Magnetic resonance imaging is an established imaging method for the evaluation of liver diseases. In clinical practice, MR imaging examination of the liver uses a combination of breath-hold T1-weighted gradient images and T2-weighted images, including gadolinium enhancement with acquisition of multiple phases. In order to avoid blurring and ghost artifacts due to respiratory motions, several techniques for T2-weighted imaging have been proposed [1]. Breath-hold T2-weighted imaging is feasible with a long echo train to reduce breath-hold times. This technique is associated with a short inter-echo spacing to minimise artifacts due to T2-dependent signal decay occurring with a long echo train. The technique has been proven to be superior to a free-breathing conventional spin-echo (SE) sequences in the detection of hepatic tumours at 1.5 T [2, 3]. The benefits of breath-hold T2-weighted imaging include better lesion conspicuity and reduced blurring by an order of magnitude in image acquisition [2, 4]. An alternative to the breath-hold approach is the respiratory-triggered fat-suppressed (FS) fast SE imaging. This technique is more accurate than the free-breathing with SE sequence or breath-hold with fast SE sequences, with improved small lesion conspicuity [5, 6]. In small animal models, liver study on MR imaging requires specific adaptation including strong constraints in the conditioning of the animals and the spatial resolution [7]. It is mandatory to control the anaesthesia and the temperature by measuring the physiological signals. Conventional SE T2-weighted sequence has the potential to provide high image contrast and spatial resolution if motion artifacts are suppressed. Conventional procedure for small animals consisted of synchronisation of T2-weighted imaging with the respiratory cycle [8-11]. However, slices are acquired on each respiratory cycle, and the number of acquisition slices is limited by the short respiratory period Tresp (typically in the range of 0.5 s to 1.5 s), leading to insufficient liver coverage. Moreover, the image contrast is not freely controllable because TR is given by Tresp and is usually unsuitable for T2-weighted image contrast, especially at high magnetic field [12].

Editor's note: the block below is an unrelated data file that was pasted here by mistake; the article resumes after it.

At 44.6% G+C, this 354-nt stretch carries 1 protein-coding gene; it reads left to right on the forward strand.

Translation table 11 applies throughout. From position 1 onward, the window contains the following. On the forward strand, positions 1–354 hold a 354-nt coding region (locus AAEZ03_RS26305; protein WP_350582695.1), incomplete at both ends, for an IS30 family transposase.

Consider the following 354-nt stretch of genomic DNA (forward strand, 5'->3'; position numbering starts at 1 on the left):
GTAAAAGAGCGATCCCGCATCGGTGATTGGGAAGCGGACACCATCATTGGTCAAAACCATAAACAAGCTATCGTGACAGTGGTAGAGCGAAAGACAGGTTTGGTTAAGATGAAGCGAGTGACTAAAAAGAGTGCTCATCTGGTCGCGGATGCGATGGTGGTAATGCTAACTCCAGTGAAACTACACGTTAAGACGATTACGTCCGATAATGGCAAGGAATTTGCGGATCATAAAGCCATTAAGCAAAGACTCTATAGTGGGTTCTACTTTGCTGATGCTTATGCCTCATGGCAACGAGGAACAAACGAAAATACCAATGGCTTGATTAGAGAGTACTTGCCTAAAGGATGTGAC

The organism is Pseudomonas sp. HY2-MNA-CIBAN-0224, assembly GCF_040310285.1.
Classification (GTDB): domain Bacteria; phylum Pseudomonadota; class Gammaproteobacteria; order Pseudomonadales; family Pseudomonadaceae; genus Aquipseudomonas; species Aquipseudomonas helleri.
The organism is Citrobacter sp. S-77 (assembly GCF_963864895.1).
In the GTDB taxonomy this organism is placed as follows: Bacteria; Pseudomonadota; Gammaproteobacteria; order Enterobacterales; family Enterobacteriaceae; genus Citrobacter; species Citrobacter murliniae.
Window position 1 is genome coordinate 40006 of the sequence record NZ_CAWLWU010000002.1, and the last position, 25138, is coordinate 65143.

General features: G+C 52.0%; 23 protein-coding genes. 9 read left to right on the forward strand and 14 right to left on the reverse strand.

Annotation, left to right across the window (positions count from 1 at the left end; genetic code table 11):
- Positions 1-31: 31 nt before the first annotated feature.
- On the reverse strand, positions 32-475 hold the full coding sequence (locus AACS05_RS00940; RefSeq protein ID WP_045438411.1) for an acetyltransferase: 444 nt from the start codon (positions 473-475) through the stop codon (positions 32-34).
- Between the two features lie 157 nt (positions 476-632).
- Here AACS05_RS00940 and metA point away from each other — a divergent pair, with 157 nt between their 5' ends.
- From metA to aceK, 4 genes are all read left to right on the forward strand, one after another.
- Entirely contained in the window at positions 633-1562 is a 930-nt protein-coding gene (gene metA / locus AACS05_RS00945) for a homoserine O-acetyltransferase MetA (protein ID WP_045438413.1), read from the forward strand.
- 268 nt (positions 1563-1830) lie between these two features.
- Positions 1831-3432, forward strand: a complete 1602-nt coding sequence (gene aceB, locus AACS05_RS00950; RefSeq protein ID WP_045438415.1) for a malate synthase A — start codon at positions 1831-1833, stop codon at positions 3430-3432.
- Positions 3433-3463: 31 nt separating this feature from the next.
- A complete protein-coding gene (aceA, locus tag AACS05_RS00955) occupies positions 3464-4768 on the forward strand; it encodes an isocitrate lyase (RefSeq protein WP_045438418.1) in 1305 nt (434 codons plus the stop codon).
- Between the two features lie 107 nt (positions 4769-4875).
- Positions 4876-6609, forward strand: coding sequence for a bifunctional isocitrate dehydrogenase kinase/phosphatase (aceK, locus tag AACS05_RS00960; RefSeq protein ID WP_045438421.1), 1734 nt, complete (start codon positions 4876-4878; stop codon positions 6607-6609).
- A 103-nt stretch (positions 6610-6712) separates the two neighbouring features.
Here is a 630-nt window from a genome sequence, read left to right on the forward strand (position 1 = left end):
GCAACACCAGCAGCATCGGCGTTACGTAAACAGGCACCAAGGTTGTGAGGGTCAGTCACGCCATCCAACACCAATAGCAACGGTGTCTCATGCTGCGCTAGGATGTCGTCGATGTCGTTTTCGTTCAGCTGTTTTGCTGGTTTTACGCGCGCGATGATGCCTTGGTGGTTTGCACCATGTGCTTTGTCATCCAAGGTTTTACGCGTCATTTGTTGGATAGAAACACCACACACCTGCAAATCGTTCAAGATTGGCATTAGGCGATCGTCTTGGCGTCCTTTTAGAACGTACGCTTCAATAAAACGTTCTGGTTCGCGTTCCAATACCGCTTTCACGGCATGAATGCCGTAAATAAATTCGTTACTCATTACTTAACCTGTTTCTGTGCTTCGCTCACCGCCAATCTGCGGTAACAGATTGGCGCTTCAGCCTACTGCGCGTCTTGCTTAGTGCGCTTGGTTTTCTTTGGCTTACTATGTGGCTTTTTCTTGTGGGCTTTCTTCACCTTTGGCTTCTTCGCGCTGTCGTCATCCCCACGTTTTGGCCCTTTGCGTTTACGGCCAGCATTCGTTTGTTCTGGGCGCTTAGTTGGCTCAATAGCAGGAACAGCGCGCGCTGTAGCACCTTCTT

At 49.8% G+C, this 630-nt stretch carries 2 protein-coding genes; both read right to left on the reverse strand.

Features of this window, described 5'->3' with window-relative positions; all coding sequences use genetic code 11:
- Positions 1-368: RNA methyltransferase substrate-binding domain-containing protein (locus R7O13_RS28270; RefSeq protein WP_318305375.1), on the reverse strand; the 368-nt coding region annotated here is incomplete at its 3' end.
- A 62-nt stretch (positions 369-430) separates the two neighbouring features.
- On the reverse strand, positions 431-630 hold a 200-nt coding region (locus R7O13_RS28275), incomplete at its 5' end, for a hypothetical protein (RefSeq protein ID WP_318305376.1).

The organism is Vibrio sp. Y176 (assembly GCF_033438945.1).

In this study, we performed a prospective qualitative comparison between conventional acquisition T2-weighted imaging and three increased evolutions of T2-weighted images to improve detection of liver lesions and to determine which acquisition strategy is best for repeated examinations during a longitudinal study.

Materials and Methods

Animal model

Female athymic nu/nu CD-1 nude mice between 7 and 11 weeks old, obtained from Charles River Laboratories (L'Arbresle, France), were used. The animals were bred and maintained in a filtered environment. Cages, food and bedding were sterilised in the autoclave. The experimental protocol was approved by the Animal Care and Use Committees of the University Claude Bernard Lyon 1. The intestinal STC-1 cell line, a gift from D. Hanahan through the courtesy of A. Leiter (New England Medical Center, Boston, MA), was derived from an endocrine tumour developed in the small intestine of a double transgenic mouse obtained by crossing two lineages expressing the rat insulin promoter linked, respectively, to the simian virus 40 large-T antigen and to the polyomavirus small-t antigen [13]. STC-1 cells were maintained in DMEM supplemented with 5% foetal calf serum (FCS), 2 mmol.L-1 glutamine and antibiotics (100 UI.mL-1 penicillin plus 50 mmol.L-1 streptomycin). Animals were anaesthetised with pentobarbital prior to all surgical procedures. A 50 �l solution, containing STC-1 cells adjusted to a final concentration of 5.107 cells.mL-1, was injected into the spleen of adult female mice after abdominal sterilisation with iodine and alcohol swabs [14].